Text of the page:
This is a simple quicksort algorithm, adapted from Wikipedia. Optimized variants of quicksort are common features of many languages and libraries.
Various ways to iterate over sequences The sequence functions illustrated in 4. We can randomize the contents of a list s before iterating over them, using random.
We can convert between these sequence types. For example, tuple s converts any kind of sequence into a tuple, and list s converts any kind of sequence into a list.
We can convert a list of strings to a single string using the join function, e. Some other objects, such as a FreqDist, can be converted into a sequence using list or sorted and support iteration, e.
We can omit the parentheses because the comma has higher precedence than assignment. It is equivalent to the following traditional way of doing such tasks that does not use tuples notice that this method needs a temporary variable tmp.
There are also functions that modify the structure of a sequence and which can be handy for language processing. Thus, zip takes the items of two or more sequences and "zips" them together into a single list of tuples.
Given a sequence s, enumerate s returns pairs consisting of an index and the item at that index. For some NLP tasks it is necessary to cut up a sequence into two or more parts. To do this we decide the location where we want to cut the datathen cut the sequence at that location.
We can also verify that the ratio of the sizes of the two pieces is what we intended. Combining Different Sequence Types Let's combine our knowledge of these three sequence types, together with list comprehensions, to perform the task of sorting the words in a string by their length.
A simple string is actually an object with methods defined on it such as split. We use a list comprehension to build a list of tupleswhere each tuple consists of a number the word length and the word, e. We use the sort method to sort the list in-place. Finally, we discard the length information and join the words back into a single string.
The underscore is just a regular Python variable, but we can use underscore by convention to indicate that we will not use its value. We began by talking about the commonalities in these sequence types, but the above code illustrates important differences in their roles. First, strings appear at the beginning and the end: Lists and tuples are used in the middle, but for different purposes.
A list is typically a sequence of objects all having the same type, of arbitrary length. We often use lists to hold sequences of words. In contrast, a tuple is typically a collection of objects of different types, of fixed length.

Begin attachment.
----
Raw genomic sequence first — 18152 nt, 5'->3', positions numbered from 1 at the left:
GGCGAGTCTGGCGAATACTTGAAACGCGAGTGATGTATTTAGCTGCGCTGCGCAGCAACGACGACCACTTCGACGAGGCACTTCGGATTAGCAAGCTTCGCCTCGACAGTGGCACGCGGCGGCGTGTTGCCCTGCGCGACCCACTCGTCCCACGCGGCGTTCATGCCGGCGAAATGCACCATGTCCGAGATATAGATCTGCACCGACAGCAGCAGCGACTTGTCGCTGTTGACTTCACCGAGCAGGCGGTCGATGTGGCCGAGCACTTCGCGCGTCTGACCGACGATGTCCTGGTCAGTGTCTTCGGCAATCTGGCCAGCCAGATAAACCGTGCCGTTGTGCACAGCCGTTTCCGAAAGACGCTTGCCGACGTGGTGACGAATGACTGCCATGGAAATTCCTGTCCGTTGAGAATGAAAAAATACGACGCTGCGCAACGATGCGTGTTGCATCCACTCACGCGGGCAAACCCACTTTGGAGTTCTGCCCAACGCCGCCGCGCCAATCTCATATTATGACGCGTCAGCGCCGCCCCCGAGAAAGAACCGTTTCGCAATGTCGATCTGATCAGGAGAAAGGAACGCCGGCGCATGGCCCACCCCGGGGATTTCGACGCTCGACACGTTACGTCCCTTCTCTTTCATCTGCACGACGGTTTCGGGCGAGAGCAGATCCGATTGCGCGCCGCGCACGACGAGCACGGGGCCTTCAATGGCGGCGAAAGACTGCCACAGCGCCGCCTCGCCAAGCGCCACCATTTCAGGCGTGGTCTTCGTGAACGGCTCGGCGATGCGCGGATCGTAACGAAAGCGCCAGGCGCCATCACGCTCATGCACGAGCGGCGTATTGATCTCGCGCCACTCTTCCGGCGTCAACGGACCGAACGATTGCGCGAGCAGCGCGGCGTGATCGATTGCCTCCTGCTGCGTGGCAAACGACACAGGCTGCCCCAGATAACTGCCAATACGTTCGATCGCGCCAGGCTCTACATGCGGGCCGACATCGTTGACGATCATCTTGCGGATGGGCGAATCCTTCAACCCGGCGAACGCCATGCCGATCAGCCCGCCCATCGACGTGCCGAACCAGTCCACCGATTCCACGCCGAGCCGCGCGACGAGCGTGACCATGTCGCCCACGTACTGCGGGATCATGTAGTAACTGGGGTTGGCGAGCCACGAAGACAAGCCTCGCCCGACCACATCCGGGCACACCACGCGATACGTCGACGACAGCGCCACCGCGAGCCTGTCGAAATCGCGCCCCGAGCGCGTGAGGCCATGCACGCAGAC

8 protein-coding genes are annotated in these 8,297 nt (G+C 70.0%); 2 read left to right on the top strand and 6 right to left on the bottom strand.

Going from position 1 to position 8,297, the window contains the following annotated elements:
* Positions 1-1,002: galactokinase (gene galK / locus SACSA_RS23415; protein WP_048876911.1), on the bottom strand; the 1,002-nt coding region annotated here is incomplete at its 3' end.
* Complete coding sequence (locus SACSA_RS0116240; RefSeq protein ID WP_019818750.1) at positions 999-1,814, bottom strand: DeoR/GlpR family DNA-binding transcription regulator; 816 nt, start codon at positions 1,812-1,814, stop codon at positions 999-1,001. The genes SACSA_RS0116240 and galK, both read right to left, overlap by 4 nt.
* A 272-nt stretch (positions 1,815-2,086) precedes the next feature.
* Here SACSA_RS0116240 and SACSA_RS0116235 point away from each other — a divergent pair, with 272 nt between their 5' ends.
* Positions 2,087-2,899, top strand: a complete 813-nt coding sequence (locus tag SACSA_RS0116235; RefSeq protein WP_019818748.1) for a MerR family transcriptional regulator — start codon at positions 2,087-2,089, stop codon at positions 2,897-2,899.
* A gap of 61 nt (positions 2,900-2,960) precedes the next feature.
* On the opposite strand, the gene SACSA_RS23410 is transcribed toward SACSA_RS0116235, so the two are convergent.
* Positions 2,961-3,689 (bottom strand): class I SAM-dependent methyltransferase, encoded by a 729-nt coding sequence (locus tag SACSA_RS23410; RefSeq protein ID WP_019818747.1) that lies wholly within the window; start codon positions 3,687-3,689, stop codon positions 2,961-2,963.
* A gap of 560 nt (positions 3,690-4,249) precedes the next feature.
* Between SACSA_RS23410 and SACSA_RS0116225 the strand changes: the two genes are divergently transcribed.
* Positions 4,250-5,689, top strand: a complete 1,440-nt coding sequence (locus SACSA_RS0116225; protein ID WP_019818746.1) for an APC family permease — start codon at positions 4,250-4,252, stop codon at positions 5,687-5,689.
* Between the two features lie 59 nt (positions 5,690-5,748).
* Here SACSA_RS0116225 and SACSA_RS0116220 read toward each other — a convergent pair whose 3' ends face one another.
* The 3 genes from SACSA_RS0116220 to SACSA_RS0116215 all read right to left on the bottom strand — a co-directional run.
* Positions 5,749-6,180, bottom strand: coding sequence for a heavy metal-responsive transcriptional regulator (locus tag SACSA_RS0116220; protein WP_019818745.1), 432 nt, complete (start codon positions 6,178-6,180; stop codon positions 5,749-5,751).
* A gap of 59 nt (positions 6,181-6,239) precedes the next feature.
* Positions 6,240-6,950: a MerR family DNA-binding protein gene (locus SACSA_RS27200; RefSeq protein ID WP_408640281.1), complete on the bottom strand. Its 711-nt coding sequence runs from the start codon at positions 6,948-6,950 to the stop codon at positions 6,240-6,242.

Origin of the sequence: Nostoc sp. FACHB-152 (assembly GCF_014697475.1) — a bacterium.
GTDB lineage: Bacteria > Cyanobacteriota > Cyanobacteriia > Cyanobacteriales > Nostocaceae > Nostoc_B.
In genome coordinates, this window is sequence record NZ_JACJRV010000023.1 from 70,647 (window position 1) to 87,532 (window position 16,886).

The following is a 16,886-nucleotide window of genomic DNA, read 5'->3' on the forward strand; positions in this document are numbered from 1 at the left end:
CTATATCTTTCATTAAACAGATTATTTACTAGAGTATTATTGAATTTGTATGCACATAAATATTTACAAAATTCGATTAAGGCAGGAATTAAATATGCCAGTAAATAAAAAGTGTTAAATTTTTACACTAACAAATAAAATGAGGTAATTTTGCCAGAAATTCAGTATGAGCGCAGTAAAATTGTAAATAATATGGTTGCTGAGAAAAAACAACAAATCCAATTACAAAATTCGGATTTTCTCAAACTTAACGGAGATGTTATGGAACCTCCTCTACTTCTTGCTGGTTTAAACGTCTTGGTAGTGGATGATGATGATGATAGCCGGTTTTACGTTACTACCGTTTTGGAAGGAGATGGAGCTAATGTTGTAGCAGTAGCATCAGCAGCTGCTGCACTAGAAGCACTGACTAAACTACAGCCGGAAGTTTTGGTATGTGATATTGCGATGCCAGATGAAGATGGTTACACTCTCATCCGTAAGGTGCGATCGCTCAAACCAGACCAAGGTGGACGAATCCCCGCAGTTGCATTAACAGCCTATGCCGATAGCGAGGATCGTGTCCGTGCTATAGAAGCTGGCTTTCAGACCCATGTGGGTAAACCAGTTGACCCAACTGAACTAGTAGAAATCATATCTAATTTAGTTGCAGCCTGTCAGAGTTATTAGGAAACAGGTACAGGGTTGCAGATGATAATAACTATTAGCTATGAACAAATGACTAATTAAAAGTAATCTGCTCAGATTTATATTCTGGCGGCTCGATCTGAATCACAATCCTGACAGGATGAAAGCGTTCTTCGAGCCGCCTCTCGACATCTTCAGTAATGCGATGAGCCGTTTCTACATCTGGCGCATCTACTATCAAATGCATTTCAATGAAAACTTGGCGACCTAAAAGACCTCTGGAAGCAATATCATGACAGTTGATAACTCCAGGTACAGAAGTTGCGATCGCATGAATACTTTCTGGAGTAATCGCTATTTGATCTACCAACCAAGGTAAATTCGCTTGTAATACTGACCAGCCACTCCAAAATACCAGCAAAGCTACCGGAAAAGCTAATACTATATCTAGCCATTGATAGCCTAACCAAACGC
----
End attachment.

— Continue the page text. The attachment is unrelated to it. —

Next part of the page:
We often use a tuple to hold a record, a collection of different fields relating to some entity. This distinction between the use of lists and tuples takes some getting used to, so here is another example: An individual entry is represented as a tuple because it is a collection of objects with different interpretations, such as the orthographic form, the part of speech, and the pronunciations represented in the SAMPA computer-readable phonetic alphabet http: Note that these pronunciations are stored using a list.
Note A good way to decide when to use tuples vs lists is to ask whether the interpretation of an item depends on its position. For example, a tagged token combines two strings having different interpretation, and we choose to interpret the first item as the token and the second item as the tag.
Thus we use tuples like this: In contrast, the elements of a text are all tokens, and position is not significant. Thus we use lists like this: The linguistic meaning of the words might be different, but the interpretation of list items as tokens is unchanged.
The distinction between lists and tuples has been described in terms of usage.
However, there is a more fundamental difference: In other words, lists can be modified, while tuples cannot.Task. Sort an array (or list) elements using the quicksort algorithm. The elements must have a strict weak order and the index of the array can be of any discrete type.
For languages where this is not possible, sort an array of integers. Like QuickSort, Merge Sort is a Divide and Conquer algorithm.
It divides input array in two halves, calls itself for the two halves and then merges the two sorted halves. The merge() function is used for merging two halves.
The merge(arr, l, m, r) is key process that assumes that arr[l..m] and arr. I have read so many sorting algorithms over the year but i never seriously gave a thought to as which one is the fastest. I know which ones are faster but not the fastest.
Program: Implement quick sort in java. Quicksort or partition-exchange sort, is a fast sorting algorithm, which is using divide and conquer algorithm. a is placed on the first iteration of the loop.
Assuming randrange generates integers with uniform probability in the appropriate range, the original a has 1/n probability of being swapped with any element (including itself), so the resultant a has a 1/n chance of being any element from the original a, which is what we want..
a is placed on the second iteration of the loop. The first column specifies the sorting algorithm. Each row has pairs of numbers, one pair for each input data distribution type.
They represent the amount of comparisons and assignments the algorithm needed (in average) to sort the array once.